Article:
Disclosure: Yee reports no relevant financial disclosures.

Editor’s Note: In this guest commentary, Douglas Yee, MD, discusses results from several trials presented at this year’s ASCO Annual Meeting that evaluated neoadjuvant therapy for breast cancer.

Adjuvant breast cancer therapies historically have been performed as postsurgical treatment.

Similarly, in clinical trials, adjuvant systemic therapy is applied after surgical removal of the tumor.

Douglas Yee, MD
Douglas Yee

Although advances have been made using this approach, it can take thousands of patients and years to determine if a new treatment strategy is superior to the standard of care. As molecular and clinical subtypes of breast cancer become predictive of response to certain therapies, a large phase 3 trial may be difficult to complete due to the number of patients needed.

It has long been known therapy responses can be determined in the neoadjuvant treatment of patients with breast cancer. Virtually every trial has shown patients who achieve a pathologic complete response (pCR) — usually defined as no invasive cancer in the breast or lymph nodes — achieve better outcomes than patients with residual disease.

Residual cancer burden

W. Fraser Symmans, MD, has created a formal scoring system to determine response to neoadjuvant therapy called residual cancer burden (RCB).

This scoring system classifies the tumor remaining after neoadjuvant therapy. Although the scoring system is continuous, it includes four discrete classes (0 to 3) to demonstrate prognostic significance.

At San Antonio Breast Cancer Symposium in 2017, investigators in I-SPY2 — a phase 2 basket trial involving multiple agents — demonstrated a highly significant correlation between pCR (RCB 0) and EFS and distant RFS. Three-year EFS was 94% and 3-year distant RFS was 95%.

In the trial, all patients with locally advanced breast cancer — with the exception of hormone receptor-positive, MammaPrint (Agendia)-low tumors — were treated. Researchers observed the favorable results for EFS and distant RFS for all patients who achieved pCR, regardless of tumor subtype or assigned treatment. These data suggested pCR is an excellent surrogate for long-term outcomes.

At this year’s ASCO Annual Meeting, Symmans presented data for patients who achieved an excellent response but who did not have complete eradication of tumor — RCB-1.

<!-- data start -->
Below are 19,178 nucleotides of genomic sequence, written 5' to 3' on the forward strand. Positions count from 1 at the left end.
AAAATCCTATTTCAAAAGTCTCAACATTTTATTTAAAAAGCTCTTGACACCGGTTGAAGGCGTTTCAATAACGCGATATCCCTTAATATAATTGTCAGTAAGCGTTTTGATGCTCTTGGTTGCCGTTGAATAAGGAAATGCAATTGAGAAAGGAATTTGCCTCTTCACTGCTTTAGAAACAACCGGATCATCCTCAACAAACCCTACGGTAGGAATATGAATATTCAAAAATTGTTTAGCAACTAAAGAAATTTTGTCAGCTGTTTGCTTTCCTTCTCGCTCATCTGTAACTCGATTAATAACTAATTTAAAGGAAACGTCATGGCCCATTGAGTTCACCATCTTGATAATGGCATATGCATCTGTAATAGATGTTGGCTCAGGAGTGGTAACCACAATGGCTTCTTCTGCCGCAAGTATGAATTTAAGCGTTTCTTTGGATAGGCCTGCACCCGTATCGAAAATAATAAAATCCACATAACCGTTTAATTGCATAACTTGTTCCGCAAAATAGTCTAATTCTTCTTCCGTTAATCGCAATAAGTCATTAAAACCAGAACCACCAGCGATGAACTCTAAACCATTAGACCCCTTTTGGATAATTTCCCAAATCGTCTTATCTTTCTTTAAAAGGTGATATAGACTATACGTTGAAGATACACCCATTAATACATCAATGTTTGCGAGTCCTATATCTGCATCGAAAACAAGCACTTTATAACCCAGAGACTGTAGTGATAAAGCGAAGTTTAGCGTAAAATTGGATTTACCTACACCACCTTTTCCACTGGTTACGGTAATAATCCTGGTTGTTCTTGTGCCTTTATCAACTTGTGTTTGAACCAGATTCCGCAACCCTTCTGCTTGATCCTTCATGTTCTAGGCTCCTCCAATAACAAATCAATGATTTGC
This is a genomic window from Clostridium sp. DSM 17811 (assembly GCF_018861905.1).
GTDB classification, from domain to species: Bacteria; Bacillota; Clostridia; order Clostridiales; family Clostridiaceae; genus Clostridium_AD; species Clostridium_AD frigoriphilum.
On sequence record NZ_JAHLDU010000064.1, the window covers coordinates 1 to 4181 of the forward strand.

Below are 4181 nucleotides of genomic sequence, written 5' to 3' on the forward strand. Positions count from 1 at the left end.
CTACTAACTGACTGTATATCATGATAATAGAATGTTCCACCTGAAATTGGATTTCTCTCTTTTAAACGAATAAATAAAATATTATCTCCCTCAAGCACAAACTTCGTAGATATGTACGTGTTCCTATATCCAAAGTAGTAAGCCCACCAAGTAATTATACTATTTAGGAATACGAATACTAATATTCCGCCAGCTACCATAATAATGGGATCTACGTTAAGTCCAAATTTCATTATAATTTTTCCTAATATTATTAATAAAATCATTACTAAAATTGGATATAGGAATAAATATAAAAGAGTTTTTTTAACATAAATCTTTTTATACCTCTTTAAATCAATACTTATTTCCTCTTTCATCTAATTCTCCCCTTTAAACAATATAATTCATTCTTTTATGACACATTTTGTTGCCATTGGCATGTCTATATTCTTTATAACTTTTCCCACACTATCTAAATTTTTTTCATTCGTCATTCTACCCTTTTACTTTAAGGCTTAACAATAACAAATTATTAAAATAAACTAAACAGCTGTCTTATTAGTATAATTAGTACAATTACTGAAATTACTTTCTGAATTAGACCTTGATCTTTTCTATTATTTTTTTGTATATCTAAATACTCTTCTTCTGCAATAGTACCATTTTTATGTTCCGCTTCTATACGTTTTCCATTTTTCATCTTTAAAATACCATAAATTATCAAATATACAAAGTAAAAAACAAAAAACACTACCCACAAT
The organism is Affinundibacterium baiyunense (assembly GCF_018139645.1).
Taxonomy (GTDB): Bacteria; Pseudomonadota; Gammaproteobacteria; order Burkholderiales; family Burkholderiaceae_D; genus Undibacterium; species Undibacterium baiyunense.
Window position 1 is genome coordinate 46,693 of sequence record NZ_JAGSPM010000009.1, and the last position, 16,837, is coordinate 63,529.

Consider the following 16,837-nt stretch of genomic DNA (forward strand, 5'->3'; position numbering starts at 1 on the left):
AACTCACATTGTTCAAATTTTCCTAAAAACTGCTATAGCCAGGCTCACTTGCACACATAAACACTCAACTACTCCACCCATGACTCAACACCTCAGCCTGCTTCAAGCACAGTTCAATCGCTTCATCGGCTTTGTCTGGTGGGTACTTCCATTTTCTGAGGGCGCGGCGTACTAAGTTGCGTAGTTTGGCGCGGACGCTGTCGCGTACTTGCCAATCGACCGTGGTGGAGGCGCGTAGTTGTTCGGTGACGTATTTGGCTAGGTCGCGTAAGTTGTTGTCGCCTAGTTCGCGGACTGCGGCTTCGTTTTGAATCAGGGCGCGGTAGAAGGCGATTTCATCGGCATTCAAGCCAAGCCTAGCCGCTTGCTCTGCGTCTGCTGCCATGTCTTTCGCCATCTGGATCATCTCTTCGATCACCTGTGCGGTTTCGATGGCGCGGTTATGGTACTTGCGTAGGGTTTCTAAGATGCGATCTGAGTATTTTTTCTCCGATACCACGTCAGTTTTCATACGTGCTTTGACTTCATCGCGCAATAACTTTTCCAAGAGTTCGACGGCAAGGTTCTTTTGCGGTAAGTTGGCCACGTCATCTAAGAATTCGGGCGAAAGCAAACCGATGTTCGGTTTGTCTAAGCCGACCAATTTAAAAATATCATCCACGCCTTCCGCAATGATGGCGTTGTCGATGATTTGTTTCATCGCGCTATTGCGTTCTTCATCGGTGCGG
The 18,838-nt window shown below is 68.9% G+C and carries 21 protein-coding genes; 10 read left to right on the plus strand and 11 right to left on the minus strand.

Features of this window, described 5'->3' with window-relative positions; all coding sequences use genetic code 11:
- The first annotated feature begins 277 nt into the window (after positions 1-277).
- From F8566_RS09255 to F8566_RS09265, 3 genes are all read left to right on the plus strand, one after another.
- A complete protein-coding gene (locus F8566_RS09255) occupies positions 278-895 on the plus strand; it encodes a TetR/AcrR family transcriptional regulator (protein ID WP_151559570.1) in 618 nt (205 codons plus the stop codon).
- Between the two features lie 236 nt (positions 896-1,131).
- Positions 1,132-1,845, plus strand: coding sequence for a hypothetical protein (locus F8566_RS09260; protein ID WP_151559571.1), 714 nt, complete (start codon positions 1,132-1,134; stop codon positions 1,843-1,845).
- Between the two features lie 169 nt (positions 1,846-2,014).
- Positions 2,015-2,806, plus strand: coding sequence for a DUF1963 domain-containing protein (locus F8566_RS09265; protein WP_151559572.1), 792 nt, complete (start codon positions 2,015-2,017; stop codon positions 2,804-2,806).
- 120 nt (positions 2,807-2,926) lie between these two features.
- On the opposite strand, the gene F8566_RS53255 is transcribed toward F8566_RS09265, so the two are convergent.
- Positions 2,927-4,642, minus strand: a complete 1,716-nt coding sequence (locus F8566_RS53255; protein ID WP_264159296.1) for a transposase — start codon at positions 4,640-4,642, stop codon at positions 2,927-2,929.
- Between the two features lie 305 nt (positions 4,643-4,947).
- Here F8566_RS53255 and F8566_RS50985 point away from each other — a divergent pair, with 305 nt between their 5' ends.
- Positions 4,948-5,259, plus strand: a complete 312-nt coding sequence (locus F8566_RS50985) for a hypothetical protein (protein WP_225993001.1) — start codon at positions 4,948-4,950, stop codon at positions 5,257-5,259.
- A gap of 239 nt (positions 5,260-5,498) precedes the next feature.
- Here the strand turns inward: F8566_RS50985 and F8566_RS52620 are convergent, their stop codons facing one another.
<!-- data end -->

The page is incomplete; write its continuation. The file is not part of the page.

When patients on I-SPY2 were grouped as RCB-0/RCB-1 vs. RCB-2/RCB-3, researchers saw a similar favorable HR. Patients with RCB-0 had a 94% 3-year EFS rate, whereas patients with RCB-1 had an 87% 3-year EFS.

When examined by subgroup, patients with hormone receptor-positive tumors had excellent outcomes if they achieved RCB-0/RCB-1. EFS appeared slightly worse for RCB-1 among hormone receptor-negative patients.

PAGE BREAK

These data suggested excellent responses to neoadjuvant therapy — RCB-0 or RCB-1 — could be used to evaluate benefit for new regimens in the neoadjuvant setting. Improvements in pCR can serve as a pathway to FDA-accelerated approval of new drugs for neoadjuvant breast cancer therapy.

Checkpoint inhibitors

At ASCO, Sibylle Loibl, MD, PhD — on behalf of the German Breast Cancer Group and German Gynecological Oncology Working Group-Breast — presented results of GeparNuevo. The trial evaluated the addition of durvalumab (Imfinzi, AstraZeneca), an anti-PDL1 antibody, to an anthracycline- and taxane-based regimen in triple-negative breast cancer.

Notably, the 117 patients received a 2-week pretreatment of either durvalumab or placebo before chemotherapy (nab-paclitaxel followed by epirubicin/cyclophosphamide), but the independent data monitoring committee closed this “window of opportunity” arm.

In this trial, patients assigned durvalumab received the drug for the duration of chemotherapy.

Researchers reported pCR rates of 53.4% for the durvalumab group and 44.2% for the control group.